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The Harvard Family Research Project separated from the Harvard Graduate School of Education to become the Global Family Research Project as of January 1, 2017. It is no longer affiliated with Harvard University.

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Year-round learning is one of the most promising approaches to addressing the full range of youth’s educational needs. In this approach, community-based initiatives connect school, afterschool, and summer learning to ensure that educational opportunities reinforce and build upon each other across settings, are seamless throughout the year, and address a broad and diverse set of needs.

In Year-Round Learning: Continuity in Education Across Settings and Time Through Expanded Learning, the third brief in our series with the National Conference of State Legislatures, we explore four benefits of year-round learning. In particular, continuity across time and settings allows:

  1. Shared resources among educational partners,
  2. Family and youth engagement in learning,
  3. Prevention of summer learning loss, and
  4. Coordinated systems to track and use data.

This brief provides examples of year-round learning programs along with the following recommendations for policymakers looking for ways to increase youth engagement in learning.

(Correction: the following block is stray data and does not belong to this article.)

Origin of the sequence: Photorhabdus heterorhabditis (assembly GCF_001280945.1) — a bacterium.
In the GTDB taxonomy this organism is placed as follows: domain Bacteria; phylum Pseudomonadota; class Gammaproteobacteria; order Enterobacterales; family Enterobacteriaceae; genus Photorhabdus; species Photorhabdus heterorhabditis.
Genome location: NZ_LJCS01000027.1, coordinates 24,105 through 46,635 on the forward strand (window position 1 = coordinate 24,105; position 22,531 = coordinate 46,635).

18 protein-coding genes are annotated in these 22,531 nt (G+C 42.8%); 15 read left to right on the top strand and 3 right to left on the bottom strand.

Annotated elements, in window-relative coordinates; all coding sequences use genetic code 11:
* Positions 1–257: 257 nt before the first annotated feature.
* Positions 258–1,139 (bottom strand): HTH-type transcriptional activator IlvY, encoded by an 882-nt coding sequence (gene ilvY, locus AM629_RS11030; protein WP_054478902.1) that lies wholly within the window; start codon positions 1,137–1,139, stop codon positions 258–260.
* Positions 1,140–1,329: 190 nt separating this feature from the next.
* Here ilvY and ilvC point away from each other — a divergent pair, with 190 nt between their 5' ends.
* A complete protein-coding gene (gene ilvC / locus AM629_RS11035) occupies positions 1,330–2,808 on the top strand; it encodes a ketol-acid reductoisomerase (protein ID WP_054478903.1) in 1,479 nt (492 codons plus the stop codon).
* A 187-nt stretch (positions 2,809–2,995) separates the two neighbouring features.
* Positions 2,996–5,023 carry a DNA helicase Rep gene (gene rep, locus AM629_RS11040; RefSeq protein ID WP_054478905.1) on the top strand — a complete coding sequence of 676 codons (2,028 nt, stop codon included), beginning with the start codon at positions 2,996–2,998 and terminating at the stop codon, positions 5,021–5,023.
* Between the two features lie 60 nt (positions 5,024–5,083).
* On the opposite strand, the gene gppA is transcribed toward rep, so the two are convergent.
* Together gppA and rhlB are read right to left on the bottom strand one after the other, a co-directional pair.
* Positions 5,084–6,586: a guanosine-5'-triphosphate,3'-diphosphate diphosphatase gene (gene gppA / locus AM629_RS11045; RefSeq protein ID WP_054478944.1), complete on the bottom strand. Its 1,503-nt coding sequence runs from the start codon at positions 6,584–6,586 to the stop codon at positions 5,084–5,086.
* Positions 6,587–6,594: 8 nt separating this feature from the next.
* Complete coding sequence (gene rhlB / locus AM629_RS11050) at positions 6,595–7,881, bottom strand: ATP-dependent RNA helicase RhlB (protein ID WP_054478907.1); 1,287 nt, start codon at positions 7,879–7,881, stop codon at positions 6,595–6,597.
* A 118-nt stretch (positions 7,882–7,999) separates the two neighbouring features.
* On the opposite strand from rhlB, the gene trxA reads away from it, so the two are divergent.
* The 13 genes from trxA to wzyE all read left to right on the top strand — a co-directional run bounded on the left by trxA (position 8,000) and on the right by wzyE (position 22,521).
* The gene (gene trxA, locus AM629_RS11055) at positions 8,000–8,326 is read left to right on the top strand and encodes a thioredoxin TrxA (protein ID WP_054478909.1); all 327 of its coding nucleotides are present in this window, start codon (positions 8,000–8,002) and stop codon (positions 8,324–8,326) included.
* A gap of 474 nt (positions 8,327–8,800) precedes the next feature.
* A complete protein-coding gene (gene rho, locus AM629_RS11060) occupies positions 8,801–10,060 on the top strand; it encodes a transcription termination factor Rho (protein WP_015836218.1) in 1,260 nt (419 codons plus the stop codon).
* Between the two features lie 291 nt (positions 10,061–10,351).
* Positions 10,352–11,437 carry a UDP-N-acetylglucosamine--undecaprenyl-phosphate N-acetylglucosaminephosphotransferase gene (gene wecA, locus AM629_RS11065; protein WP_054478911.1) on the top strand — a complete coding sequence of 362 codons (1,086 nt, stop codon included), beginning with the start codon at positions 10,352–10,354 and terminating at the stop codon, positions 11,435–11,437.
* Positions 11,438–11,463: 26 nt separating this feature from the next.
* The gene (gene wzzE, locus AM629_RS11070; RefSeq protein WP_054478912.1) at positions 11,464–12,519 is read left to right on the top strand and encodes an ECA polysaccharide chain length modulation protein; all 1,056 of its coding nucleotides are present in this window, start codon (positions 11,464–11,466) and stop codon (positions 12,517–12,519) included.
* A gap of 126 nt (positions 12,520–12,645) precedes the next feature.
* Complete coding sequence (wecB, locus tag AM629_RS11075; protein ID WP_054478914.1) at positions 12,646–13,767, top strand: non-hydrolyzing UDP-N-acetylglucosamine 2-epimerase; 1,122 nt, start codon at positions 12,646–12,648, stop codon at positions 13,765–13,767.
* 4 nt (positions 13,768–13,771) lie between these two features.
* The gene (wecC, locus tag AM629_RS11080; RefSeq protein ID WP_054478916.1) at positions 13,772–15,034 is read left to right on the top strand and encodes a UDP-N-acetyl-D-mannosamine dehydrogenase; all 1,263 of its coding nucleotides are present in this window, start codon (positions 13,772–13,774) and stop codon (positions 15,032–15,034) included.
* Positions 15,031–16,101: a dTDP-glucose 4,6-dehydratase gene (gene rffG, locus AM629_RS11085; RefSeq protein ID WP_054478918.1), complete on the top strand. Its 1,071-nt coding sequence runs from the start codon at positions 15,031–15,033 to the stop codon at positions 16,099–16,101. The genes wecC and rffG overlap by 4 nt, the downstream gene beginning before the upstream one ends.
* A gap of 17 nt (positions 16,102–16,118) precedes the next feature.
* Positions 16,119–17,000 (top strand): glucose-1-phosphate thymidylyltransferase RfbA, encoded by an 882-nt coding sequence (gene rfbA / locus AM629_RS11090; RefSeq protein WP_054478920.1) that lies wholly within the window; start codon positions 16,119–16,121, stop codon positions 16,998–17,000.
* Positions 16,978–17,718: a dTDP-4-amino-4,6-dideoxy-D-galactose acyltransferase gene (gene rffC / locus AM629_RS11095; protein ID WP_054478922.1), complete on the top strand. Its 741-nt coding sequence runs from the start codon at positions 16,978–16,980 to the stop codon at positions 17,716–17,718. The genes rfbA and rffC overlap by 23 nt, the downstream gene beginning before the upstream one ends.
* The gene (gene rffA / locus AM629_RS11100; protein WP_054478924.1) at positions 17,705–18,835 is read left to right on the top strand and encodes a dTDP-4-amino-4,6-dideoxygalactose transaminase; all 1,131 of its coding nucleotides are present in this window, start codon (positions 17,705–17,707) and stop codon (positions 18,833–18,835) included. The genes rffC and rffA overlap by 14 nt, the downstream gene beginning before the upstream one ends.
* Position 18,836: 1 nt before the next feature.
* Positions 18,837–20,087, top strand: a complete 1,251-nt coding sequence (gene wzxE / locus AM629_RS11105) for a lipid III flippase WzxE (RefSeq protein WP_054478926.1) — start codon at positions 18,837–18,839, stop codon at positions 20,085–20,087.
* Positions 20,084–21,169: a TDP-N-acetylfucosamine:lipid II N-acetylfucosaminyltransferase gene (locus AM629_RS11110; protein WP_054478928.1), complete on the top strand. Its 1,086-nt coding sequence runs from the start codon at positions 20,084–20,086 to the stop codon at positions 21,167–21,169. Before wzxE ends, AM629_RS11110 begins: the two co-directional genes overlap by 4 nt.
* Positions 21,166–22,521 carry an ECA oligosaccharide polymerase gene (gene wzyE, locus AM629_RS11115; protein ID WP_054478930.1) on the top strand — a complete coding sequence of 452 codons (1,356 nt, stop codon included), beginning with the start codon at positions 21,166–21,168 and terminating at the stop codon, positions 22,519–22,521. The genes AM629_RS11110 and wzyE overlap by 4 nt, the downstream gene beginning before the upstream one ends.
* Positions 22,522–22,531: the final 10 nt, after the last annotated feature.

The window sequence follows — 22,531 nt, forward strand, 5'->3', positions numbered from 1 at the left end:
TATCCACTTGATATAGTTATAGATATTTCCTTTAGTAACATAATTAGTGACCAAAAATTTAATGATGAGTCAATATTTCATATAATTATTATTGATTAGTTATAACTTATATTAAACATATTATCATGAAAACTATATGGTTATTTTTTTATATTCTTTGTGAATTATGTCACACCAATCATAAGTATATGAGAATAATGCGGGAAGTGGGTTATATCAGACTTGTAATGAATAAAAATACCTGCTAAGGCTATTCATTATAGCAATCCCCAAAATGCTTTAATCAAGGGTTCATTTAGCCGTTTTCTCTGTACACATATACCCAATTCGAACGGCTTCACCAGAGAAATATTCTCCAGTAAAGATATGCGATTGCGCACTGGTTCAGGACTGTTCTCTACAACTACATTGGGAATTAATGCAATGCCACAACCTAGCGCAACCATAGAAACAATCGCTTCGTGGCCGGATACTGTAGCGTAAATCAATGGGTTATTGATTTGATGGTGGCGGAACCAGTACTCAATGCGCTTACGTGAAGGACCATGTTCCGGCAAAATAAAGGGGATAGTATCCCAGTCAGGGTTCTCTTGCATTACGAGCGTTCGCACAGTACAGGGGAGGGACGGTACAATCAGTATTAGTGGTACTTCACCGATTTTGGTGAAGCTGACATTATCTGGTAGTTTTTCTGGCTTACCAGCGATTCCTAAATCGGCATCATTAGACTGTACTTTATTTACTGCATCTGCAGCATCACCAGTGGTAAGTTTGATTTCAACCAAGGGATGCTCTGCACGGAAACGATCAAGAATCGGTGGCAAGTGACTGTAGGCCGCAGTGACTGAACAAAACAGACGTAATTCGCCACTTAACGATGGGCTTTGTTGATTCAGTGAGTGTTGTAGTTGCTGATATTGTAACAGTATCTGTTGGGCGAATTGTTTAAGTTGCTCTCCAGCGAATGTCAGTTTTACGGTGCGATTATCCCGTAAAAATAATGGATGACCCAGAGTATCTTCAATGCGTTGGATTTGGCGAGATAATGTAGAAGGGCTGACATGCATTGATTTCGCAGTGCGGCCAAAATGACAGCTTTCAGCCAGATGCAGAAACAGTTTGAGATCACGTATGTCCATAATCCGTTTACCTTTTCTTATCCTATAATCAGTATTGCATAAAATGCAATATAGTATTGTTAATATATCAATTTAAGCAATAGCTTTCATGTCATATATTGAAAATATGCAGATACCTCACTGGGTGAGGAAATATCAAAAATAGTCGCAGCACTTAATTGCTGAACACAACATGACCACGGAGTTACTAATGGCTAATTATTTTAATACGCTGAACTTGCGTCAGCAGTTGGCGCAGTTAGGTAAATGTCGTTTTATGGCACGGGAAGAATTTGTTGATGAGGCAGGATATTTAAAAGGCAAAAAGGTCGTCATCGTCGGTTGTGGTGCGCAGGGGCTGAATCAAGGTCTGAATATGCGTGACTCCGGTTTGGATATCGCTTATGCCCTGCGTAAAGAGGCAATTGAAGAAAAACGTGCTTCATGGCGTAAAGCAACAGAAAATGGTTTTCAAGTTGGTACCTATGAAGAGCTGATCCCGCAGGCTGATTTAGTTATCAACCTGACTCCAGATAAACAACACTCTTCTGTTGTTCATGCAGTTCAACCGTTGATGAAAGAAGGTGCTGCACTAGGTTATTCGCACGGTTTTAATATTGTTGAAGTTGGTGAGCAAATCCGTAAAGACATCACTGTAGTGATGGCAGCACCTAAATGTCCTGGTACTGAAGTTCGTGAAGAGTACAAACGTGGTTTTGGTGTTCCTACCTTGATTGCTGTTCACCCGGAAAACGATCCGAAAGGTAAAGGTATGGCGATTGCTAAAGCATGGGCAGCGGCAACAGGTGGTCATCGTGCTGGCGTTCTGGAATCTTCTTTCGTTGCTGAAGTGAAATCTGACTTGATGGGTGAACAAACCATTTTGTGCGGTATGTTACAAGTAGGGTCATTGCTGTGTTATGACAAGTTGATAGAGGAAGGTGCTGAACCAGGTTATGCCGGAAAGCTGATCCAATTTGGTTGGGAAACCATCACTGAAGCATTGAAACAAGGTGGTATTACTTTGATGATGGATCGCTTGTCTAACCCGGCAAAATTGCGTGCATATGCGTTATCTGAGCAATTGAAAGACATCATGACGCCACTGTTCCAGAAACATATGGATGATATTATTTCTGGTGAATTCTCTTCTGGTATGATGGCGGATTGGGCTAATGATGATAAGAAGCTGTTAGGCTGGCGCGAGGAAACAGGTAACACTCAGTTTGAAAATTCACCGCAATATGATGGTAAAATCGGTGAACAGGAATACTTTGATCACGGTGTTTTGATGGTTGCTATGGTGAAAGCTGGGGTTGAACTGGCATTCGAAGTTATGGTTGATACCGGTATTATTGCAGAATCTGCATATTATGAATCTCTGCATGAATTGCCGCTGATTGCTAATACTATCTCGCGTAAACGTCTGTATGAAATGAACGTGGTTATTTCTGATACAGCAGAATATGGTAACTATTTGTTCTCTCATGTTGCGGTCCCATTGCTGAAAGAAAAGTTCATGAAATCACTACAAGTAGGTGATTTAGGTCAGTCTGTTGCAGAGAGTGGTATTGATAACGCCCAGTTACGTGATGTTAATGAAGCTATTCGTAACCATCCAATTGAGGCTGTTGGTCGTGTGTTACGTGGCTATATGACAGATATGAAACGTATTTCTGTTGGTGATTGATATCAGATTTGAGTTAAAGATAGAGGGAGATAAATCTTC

Policymakers can help year-round learning efforts by:

  • Supporting flexible funding initiatives to cover year-round learning strategies as a whole, rather than funding them individually.

  • Looking for ways to combine state money with funds from various other sources, which can help maximize use of public money for youth programs.

  • Considering policies that encourage schools and parents to work with summer and afterschool programs to tailor programming to youth’s interests and needs.

  • Taking into account the impact of summer learning loss on the achievement gap and the role summer programs can play in minimizing that loss.

  • Finding ways that schools, parents, agencies, and community partners can share student information in a secure manner.


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© 2016 Presidents and Fellows of Harvard College
Published by Harvard Family Research Project